Nothing to see here – why people in Cornwall might find out more about Covid-19 by asking their neighbours in Devon

Posted By on 24th September 2020

By Graham Smith

People in Cornwall appear to have little chance of finding out more about how their local authorities are responding to the Covid-19 crisis, after council leader Julian German ruled out holding meetings of the Local Outbreak Management Board (LOMB) in public.

The LOMB was created in July to provide political leadership to the Local Outbreak Management Plan, which is run by public health professionals.  The LOMB’s own terms of reference say it is “public facing” and exists to "build public confidence” in the way Cornwall is responding to Covid-19.

Many other local authorities, however, do hold their LOMB meetings in public – even inviting members of the public to ask questions.

Cornwall Reports has conducted a light survey of other councils and found distinct differences in approach, depending on the political control of the council.  With growing signs that the bipartisan approach to the crisis, evident in February and March, is now breaking down, public attitudes towards Covid-19 could become a significant political issue as the parties approach next May’s local elections.

The Cornwall Reports survey is far from exhaustive, but on the face of it Labour and Liberal Democrat controlled authorities appear much more likely to conduct their LOMB meetings in secret – they use the word “private” – whereas Conservative-controlled councils appear to be more willing to invite public scrutiny.

Mr German, an Independent, told reporters yesterday (Wednesday) that “it would not be helpful” to put more information into the public domain.  “We do put a summary of our discussions on the website,” he said.  “I’m happy that we are transparent on that.”

The most recent update of Cornwall’s LOMB was on 6th August.  The board is supposed to meet once a fortnight.

Neighbouring Devon County Council, by contrast, has been holding its LOMB meetings in public since 15th July.  It is therefore possible that some people in Cornwall, particularly those in the North and East of the county, might find out more about what is happening in their area by following meetings at Devon County Council rather than their own local authority.

Devon is Tory-controlled, and was one of 11 local authorities selected by the government to help lead and share good practice across the region, as a “beacon council,” in respect to localised planning for outbreak control.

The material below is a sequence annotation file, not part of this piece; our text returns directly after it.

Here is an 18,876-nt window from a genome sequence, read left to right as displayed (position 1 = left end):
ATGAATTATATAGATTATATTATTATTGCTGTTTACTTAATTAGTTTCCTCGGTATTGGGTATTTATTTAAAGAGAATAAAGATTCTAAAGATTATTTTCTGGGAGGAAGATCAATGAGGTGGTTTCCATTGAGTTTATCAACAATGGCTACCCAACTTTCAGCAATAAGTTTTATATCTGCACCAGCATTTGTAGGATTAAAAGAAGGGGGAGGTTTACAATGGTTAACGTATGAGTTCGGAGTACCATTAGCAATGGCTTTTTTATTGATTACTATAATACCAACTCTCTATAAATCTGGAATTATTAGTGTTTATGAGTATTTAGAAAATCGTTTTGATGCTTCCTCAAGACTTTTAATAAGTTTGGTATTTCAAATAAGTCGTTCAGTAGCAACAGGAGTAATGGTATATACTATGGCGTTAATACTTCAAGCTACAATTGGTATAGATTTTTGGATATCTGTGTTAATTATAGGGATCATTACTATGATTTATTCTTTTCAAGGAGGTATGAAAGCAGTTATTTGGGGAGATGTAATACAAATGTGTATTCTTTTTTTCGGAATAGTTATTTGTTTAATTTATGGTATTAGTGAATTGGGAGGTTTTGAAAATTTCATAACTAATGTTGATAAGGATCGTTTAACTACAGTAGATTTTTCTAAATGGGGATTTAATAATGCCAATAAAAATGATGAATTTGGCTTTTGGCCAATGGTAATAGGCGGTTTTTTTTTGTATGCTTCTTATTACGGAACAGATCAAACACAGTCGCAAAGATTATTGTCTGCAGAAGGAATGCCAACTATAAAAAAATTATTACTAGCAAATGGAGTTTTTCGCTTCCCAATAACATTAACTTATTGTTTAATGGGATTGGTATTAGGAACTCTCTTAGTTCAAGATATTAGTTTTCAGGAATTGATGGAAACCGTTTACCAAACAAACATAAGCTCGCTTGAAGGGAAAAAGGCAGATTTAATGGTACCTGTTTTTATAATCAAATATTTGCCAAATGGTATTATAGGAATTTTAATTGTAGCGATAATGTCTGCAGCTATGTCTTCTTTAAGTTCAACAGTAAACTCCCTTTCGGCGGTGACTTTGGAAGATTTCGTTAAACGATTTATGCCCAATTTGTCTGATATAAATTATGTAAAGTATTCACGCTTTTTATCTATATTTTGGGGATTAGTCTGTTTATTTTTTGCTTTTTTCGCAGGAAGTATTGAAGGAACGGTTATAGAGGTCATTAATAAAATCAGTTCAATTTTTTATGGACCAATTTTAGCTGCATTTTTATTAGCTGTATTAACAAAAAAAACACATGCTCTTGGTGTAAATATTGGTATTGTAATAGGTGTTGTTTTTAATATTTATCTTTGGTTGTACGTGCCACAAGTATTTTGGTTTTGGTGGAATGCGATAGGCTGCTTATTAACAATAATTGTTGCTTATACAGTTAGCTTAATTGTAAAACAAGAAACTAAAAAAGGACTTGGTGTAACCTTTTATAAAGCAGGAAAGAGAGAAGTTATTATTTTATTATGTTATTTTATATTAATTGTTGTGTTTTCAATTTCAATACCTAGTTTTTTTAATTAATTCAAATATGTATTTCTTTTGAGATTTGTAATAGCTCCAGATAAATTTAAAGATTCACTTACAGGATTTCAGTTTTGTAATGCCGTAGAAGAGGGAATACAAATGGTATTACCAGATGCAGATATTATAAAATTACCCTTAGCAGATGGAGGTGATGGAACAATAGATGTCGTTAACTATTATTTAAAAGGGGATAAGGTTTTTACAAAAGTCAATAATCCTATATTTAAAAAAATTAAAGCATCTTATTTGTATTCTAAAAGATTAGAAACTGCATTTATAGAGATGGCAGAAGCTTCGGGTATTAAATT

Devon’s award of “beacon” status, announced on 22nd May, was supposed to also provide for improved Covid-19 management in Cornwall, but so far there has been little evidence of any co-operation between the two councils and their diametrically opposite approach to public engagement was further reflected in the way they embraced “virtual” meetings for all other policy making and scrutiny.



Cornwall's LOMB is supposed to meet once a fortnight, but publishes no agendas nor minutes and shies away from any public scrutiny.

Elsewhere, Tory-controlled Walsall Council also holds LOMB meetings in public.  “The purpose of the board is to provide political ownership and public-facing engagement and communications in relation to an outbreak response,” says Walsall’s website.  “Members of the public can ask the Local Outbreak Engagement Board questions which are within its remit and it will be answered when the board next meets.”

Labour-controlled Sheffield council, and Cheshire West and Chester council, both hold their LOMB meetings in secret.  Sheffield’s website says: “The fortnightly meetings of the board will be informal and in private, recognising that this is a crisis that requires swift action, free flowing discussion and agility.”

In Portsmouth, led by the Liberal Democrats, the LOMB also meets in secret but in York, where the Lib Dems rely on Green Party support, the LOMB meets in public.

This article has 1 comment

  1. I would much appreciate knowing how CC is handling the Covid response. I feel sorry for them, it is a huge responsibility. We are indeed in this together. We would be more in this together is we were included.

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